The Oregon Senior Health Insurance Benefits Assistance (SHIBA) is a statewide program that provides free Medicare information to seniors and their family members living in the state. Counselors will walk you through enrollment or changing plans, and can help you compare Medicare plans to find the best coverage option for you. SHIBA also conducts free webinars and presentations on Medicare topics.

Contact information: Website | (800) 722-4134

Aging and Disability Resource Connection (ADRC)

The Aging and Disability Resource Connection (ADRC) administers the SHIBA program within Multnomah County, serving residents in Fairview, Gresham, Maywood Park, Portland, Troutdale and Wood Village. ADRC provides free Medicare counseling. You can get help comparing plans, filing claims or connecting to other local resources.

Contact information: Website | (503) 988-3646

Oregon Medicare Savings Connect

Oregon Medicare Savings Connect provides financial assistance to residents who struggle to pay for their Medicare Part B or Part D premiums, copays or deductibles. Eligibility for Oregon Medicare Savings Connect is income-based and all services are free and confidential.

Contact information: Website | (855) 447-0155

Oregon Area Agencies on Aging

Supported by the Oregon Department of Human Services, there are 16 local Agencies on Aging throughout Oregon state. Each office acts as an advocate for local seniors and helps to develop community-based long-term care services for older adults in the area. It provides services to seniors living within the county, including free Medicare counseling.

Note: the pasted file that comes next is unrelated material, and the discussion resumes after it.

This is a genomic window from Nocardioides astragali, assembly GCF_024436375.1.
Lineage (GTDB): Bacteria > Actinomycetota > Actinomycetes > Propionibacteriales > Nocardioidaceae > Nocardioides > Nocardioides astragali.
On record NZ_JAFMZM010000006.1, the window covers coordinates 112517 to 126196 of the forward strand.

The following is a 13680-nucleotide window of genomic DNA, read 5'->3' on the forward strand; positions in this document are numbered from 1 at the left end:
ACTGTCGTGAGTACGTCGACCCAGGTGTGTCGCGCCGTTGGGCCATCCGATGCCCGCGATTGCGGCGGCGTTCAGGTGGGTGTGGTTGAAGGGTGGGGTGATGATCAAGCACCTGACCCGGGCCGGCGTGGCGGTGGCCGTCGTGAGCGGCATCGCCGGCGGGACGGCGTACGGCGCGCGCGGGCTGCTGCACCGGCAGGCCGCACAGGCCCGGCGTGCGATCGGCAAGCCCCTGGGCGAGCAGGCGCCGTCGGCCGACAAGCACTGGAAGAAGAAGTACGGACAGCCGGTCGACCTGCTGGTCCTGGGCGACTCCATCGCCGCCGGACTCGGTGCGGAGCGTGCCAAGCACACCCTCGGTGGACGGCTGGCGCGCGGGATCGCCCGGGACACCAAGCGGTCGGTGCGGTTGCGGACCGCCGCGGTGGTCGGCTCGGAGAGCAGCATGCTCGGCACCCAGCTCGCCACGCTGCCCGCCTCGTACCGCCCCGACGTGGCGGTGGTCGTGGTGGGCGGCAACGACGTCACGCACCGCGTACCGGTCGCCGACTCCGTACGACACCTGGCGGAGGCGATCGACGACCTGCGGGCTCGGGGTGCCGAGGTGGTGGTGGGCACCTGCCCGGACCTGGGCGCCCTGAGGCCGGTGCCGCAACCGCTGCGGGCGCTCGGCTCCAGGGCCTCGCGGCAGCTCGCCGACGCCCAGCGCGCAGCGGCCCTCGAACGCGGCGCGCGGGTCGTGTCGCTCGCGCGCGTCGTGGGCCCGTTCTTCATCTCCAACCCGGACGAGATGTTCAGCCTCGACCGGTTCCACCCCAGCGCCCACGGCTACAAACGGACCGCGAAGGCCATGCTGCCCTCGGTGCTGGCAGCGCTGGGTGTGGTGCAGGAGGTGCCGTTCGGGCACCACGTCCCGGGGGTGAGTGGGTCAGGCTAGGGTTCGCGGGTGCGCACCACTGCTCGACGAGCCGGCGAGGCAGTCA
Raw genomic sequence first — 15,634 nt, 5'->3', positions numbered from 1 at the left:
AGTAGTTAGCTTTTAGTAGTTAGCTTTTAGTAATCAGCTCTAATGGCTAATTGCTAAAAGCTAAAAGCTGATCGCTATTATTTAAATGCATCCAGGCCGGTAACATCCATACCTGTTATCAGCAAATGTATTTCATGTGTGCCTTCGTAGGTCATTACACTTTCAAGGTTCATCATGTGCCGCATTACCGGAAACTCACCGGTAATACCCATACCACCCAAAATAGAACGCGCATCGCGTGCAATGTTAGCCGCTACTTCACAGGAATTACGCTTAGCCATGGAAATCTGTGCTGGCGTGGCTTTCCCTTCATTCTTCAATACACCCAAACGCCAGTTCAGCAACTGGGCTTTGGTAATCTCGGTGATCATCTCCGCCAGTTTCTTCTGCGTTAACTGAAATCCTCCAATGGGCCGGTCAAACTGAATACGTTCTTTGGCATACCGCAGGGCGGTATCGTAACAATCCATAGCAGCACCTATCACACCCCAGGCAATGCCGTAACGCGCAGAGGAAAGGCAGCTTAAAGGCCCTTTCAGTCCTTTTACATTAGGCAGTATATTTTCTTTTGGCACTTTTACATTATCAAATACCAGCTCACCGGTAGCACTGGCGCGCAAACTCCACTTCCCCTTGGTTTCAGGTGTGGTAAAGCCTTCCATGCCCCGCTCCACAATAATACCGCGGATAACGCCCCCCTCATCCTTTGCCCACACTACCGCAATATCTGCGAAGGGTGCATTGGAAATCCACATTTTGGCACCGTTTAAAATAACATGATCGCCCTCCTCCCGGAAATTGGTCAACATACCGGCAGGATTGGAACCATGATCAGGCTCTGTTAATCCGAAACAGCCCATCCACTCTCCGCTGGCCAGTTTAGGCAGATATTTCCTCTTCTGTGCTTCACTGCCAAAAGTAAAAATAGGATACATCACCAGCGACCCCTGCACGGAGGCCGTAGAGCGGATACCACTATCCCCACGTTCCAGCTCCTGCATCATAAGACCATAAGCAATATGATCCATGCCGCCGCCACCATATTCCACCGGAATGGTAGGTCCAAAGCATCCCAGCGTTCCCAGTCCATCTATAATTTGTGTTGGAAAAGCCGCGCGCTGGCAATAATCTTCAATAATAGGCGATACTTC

Contact information: Website | (503) 945-5600

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Certified Senior Advisor (CSA)Ⓡ

As a health care professional since 1987, Kelly Blackwell has walked alongside and cared for seniors as they journey through the season of their fourth quarter of life. Blackwell holds a Bachelor of Science in nursing from the University of Northern Colorado, a Master of Science in health care administration from Grand Canyon University, an interprofessional graduate certificate in palliative care from the University of Colorado Anschutz Medical Campus and holds a Certified Senior Advisor® credential from the Society of Certified Senior Advisors.

Blackwell contributes to the University of Colorado-Anschutz blog and has been published in “The Human Touch” distributed by the University of Colorado Center for Bioethics and Humanities. She cowrote “Dying Is” for Pathways Hospice.

A registered nurse, Blackwell understands health insurance choices influence quality of life and are driven by values, goals, and beliefs. She’s passionate about engaging with, educating, and empowering seniors as they navigate the health care system. She’s equipped to lend an experienced, compassionate voice to beneficiaries seeking information about Medicare Advantage Plans.

As a CSAⓇ, Blackwell has access to valuable resources for Medicare beneficiaries. Her work as a bedside nurse and clinical manager has given her the opportunity to see how Medicare rules, regulations, and benefits work when patients need them. With a passion to learn and to make a difference in the lives of seniors, Blackwell supports seniors through Medicare and fourth-quarter life decisions.